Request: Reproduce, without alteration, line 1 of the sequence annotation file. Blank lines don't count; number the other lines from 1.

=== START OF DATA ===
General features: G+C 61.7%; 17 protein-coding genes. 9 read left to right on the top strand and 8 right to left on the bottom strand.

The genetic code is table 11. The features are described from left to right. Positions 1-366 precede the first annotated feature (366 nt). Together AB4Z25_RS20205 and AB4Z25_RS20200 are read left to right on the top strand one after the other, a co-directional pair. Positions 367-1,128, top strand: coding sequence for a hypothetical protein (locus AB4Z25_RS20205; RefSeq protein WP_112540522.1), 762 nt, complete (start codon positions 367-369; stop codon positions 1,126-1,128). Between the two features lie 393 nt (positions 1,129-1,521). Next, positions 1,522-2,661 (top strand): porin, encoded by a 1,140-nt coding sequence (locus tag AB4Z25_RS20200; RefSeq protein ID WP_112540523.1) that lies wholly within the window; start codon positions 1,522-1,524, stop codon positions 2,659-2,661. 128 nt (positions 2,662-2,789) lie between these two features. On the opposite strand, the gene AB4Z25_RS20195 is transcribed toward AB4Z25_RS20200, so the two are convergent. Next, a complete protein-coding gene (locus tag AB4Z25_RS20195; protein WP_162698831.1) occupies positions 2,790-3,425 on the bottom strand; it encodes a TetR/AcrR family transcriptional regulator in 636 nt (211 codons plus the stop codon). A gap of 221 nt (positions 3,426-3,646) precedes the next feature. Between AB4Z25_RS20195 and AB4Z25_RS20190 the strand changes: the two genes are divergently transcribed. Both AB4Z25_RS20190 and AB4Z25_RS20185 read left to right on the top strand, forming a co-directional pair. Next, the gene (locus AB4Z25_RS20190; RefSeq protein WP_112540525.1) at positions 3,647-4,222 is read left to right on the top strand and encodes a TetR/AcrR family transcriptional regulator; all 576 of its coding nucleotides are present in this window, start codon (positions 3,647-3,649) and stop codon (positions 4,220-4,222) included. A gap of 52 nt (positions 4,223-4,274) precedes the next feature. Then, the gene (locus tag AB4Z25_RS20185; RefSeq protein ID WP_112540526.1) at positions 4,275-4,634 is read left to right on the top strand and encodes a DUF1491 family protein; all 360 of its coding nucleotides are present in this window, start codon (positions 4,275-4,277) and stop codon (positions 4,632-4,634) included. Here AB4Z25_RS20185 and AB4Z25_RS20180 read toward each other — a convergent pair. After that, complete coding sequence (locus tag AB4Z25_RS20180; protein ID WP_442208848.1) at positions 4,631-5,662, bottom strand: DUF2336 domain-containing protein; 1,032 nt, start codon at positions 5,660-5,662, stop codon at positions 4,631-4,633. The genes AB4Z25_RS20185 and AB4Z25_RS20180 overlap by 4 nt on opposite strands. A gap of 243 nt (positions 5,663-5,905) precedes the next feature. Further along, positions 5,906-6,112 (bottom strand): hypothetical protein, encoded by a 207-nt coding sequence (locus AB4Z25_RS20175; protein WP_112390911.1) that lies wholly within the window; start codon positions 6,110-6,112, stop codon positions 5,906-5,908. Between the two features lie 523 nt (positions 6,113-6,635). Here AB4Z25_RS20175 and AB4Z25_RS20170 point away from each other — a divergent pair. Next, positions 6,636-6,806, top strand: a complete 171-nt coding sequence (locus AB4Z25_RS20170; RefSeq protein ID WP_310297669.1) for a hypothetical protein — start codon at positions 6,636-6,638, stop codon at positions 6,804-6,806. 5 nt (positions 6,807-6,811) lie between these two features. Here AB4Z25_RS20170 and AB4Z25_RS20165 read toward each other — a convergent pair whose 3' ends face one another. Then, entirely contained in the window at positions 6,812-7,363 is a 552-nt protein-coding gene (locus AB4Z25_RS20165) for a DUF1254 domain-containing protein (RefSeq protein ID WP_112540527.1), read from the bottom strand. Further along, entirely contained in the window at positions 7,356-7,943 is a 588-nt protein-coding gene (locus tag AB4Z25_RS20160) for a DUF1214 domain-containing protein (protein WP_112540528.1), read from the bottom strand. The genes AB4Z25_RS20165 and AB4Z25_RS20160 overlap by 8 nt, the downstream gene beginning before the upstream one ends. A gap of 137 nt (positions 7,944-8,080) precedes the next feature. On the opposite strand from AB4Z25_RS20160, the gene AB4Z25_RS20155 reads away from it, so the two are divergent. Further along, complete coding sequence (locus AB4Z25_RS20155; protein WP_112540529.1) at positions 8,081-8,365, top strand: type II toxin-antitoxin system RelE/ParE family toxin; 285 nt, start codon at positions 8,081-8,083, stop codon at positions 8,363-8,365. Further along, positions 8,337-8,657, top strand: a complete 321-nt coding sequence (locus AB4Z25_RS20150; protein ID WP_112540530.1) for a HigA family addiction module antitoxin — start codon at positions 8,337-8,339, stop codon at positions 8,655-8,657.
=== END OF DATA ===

General features: G+C 61.7%; 17 protein-coding genes. 9 read left to right on the top strand and 8 right to left on the bottom strand.